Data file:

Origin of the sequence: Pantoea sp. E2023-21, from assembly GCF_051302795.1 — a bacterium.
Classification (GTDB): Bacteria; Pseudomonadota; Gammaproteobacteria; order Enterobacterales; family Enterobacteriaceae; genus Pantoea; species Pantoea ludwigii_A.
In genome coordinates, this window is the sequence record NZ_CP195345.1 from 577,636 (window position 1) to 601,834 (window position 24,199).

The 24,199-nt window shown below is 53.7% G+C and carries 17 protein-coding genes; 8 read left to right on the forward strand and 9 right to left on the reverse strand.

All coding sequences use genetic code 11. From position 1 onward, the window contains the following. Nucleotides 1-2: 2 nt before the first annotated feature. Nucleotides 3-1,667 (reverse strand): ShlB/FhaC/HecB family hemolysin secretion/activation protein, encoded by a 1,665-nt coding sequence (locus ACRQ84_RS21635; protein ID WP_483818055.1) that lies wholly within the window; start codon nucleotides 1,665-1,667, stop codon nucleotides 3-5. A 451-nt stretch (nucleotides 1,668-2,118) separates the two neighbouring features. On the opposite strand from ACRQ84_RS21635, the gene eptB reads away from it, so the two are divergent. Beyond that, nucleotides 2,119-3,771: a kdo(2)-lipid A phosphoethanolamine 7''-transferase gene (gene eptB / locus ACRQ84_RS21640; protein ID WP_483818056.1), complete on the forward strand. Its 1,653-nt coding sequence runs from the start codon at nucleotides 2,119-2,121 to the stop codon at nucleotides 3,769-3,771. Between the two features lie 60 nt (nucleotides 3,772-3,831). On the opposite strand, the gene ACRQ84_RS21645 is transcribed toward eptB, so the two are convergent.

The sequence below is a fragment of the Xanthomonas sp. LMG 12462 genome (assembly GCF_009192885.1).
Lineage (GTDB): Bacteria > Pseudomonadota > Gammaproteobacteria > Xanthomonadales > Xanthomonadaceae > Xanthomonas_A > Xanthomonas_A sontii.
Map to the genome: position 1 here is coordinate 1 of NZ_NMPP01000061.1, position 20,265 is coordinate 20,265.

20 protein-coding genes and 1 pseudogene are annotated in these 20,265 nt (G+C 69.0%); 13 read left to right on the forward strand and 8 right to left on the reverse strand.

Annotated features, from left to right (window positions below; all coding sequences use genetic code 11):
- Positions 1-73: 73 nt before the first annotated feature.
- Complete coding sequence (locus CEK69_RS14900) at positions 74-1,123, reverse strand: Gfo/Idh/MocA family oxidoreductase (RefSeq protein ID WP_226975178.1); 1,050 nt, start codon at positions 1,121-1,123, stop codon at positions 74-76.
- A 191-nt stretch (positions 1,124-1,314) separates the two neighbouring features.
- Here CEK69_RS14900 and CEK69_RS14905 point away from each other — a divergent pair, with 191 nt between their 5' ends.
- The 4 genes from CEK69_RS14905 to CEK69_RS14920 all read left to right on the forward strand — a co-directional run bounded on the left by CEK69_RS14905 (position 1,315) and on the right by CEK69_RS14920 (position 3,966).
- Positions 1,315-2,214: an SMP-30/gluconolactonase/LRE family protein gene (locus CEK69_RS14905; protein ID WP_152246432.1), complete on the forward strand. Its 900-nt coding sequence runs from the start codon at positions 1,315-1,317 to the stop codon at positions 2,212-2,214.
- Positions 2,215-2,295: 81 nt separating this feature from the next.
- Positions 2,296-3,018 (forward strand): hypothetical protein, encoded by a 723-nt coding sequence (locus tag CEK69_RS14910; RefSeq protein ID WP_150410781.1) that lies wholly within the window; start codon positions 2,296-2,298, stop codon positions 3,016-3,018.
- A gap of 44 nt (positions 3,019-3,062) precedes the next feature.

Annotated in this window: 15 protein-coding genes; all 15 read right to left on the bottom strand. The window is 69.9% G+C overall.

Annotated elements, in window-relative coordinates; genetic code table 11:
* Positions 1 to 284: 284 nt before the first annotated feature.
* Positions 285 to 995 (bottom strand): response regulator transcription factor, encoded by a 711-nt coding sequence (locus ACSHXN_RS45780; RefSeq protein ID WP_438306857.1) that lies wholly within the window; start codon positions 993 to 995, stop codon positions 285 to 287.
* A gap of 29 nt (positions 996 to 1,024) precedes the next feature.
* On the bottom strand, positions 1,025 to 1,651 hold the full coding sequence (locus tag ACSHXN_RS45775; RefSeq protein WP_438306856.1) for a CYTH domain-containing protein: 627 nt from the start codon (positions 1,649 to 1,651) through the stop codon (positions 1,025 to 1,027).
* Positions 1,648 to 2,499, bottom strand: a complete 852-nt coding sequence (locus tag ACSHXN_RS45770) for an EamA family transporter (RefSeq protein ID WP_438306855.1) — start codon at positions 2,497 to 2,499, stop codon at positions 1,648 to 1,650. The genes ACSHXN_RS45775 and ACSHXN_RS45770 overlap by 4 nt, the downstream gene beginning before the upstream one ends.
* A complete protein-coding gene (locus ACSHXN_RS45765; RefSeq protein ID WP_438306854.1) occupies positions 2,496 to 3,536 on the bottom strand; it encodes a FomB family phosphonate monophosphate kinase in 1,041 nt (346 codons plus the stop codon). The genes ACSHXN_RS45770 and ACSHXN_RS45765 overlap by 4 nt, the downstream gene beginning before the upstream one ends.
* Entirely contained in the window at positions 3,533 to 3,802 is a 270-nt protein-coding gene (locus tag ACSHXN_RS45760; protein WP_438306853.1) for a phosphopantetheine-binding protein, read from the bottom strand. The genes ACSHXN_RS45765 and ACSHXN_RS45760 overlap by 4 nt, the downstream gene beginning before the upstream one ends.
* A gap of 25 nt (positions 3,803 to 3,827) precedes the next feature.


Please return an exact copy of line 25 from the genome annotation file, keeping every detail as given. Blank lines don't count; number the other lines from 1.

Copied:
* On the bottom strand, positions 1,025 to 1,651 hold the full coding sequence (locus tag ACSHXN_RS45775; RefSeq protein WP_438306856.1) for a CYTH domain-containing protein: 627 nt from the start codon (positions 1,649 to 1,651) through the stop codon (positions 1,025 to 1,027).